Dirk Koetter at ASU – Photo by: Getty Images
Like it was for Arians, the long wait to get a shot at becoming an NFL head coach Koetter was intense. Koetter, whose last head coaching gig was at Arizona State from 2001-06, unexpectedly choked up and weeped at his introductory press conference. That even caught his wife, Kim, off guard.
“Very rarely,” Koetter’s wife said. “I could count on one hand the number of times I’ve seen him cry, so that was a big surprise. It’s been a long week with the hip surgery and working without a lot of sleep. When it finally happens … there have been years when there has been a lot of speculation, a lot of chances. Then here you are. This is it. It happened. We just found out. It has kind of come to a head. I wasn’t at all surprised when he talked about his parents, but some other things as he went through – he got emotional. He’s a tough guy. We hardly ever see that side of him.”
Arians and Koetter are both tough coaches that speak in a very matter of fact manner that Licht can appreciate.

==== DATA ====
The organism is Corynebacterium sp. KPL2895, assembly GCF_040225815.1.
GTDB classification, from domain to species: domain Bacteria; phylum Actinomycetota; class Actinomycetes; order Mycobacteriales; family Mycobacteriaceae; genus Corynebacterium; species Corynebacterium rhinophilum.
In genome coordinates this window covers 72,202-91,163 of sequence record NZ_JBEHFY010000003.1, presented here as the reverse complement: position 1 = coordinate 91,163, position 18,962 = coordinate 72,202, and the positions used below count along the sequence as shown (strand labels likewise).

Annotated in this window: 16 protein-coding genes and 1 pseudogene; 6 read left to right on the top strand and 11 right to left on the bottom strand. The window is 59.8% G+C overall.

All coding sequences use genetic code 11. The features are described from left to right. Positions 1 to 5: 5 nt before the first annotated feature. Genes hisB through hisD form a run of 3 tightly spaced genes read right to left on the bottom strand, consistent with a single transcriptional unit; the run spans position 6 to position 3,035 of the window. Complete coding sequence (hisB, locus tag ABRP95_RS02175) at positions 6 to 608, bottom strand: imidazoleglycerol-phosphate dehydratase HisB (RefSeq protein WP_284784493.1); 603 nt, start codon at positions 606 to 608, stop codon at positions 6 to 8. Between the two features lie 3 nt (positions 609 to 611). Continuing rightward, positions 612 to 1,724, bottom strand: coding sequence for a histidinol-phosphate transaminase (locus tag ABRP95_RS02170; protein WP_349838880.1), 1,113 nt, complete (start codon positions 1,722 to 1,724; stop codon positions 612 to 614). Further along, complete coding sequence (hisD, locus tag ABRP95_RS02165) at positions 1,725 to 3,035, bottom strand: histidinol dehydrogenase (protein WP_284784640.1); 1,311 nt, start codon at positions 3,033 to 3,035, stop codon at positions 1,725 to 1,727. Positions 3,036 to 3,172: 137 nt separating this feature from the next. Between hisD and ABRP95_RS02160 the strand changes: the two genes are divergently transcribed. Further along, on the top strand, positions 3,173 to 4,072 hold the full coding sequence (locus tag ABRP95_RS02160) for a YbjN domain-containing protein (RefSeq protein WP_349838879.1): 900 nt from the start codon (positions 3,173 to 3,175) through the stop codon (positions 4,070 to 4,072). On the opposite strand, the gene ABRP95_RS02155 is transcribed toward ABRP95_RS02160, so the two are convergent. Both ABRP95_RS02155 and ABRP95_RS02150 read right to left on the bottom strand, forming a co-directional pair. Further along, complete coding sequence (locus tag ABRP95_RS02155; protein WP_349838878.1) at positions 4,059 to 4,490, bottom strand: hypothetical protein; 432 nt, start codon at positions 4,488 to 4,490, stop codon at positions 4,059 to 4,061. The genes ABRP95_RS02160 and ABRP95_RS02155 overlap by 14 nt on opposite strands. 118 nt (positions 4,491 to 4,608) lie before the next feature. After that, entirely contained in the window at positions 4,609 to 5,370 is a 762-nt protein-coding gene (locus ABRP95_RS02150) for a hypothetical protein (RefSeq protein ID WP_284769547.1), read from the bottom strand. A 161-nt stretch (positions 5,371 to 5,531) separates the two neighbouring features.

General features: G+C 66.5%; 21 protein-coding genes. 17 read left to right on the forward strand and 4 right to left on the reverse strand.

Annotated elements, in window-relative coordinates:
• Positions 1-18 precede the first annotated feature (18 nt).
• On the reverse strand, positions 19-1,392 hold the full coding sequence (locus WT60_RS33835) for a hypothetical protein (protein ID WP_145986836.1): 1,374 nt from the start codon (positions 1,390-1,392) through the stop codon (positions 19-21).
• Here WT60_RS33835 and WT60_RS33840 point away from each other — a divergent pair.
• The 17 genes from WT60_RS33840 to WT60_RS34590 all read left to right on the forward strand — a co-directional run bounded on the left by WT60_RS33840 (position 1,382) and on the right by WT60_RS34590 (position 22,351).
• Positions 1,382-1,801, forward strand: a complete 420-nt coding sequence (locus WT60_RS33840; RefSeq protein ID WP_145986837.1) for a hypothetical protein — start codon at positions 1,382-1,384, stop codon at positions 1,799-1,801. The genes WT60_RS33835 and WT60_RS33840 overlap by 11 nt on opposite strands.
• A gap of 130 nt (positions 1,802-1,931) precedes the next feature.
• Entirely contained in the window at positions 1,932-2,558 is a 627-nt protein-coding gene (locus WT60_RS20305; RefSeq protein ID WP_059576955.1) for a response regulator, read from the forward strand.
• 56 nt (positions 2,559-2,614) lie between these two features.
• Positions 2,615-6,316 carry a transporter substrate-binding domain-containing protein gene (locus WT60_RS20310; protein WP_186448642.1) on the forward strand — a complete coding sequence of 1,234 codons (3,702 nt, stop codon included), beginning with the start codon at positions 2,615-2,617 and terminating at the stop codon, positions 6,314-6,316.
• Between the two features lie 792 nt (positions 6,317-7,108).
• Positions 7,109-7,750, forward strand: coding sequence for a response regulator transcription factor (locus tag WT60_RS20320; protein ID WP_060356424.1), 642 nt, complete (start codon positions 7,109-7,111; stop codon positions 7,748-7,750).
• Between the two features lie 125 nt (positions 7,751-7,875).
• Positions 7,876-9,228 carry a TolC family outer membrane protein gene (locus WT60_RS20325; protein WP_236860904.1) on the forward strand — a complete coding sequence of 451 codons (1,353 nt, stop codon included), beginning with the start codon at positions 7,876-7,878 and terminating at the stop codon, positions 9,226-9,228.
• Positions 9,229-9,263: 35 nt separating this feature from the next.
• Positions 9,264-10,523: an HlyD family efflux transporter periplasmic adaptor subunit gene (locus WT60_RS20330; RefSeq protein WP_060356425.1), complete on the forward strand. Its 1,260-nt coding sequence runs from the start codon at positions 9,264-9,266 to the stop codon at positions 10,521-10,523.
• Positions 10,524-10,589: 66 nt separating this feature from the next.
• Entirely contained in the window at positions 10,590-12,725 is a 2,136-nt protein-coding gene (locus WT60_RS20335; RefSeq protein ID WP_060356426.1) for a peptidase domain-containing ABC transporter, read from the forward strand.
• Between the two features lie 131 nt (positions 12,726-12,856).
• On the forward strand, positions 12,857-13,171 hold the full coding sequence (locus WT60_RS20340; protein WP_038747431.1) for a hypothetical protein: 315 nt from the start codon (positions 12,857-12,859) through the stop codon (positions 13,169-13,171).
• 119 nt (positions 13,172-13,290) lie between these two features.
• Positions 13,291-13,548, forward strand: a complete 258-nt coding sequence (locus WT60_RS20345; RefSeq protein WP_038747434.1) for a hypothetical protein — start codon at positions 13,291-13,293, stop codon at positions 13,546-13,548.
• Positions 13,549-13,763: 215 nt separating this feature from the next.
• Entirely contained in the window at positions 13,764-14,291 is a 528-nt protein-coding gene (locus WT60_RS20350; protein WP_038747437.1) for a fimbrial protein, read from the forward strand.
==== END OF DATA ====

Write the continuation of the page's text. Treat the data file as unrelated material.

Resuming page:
“In my mind it helps,” Licht said about Koetter. “He’s been through everything. We use the word battle-tested all the time – a little too much. But he really has been. I’m going to lean on him through a lot of situations. We’re going to work together through everything. He’s got a very matter of fact way about him, which I like. He doesn’t mince words. In fact, when you come in and say, ‘What do you think about this?’ And he says, ‘I think that’s the dumbest thing I’ve ever heard!’ I walk out … and I’ve been Koettered. That’s a little saying I have. All of you guys [in the media] will get Koettered at some point in time.
“He’s definitely more matter of fact than I thought. He’s going to tell it like it is. He’s going to punch you between the eyes and tell it like it is. As a general manager, you don’t want someone telling you what you want to hear. You want someone telling you what you need to hear. To be quite frank, he’s very good for me.”
Cardinals coach Bruce Arians – Photo by: Getty Images
Arians trusted Keim and Licht to get him players in Arizona. All he wanted to do was coach ‘em when he got ‘em.
Koetter feels the same way in Tampa Bay and wants Licht to continue to handle all of the personnel decisions as the team’s general manager.
“We both came to an agreement that this is the way we both want it,” Licht said, “(Koetter) and I working together as a team.”
“Jason got his part in it, and I got my part in it,” Koetter said. “So do the other coaches. It’s a shared process throughout. Jason is good at what he does. I need to be good at what I do, and hopefully that works out.”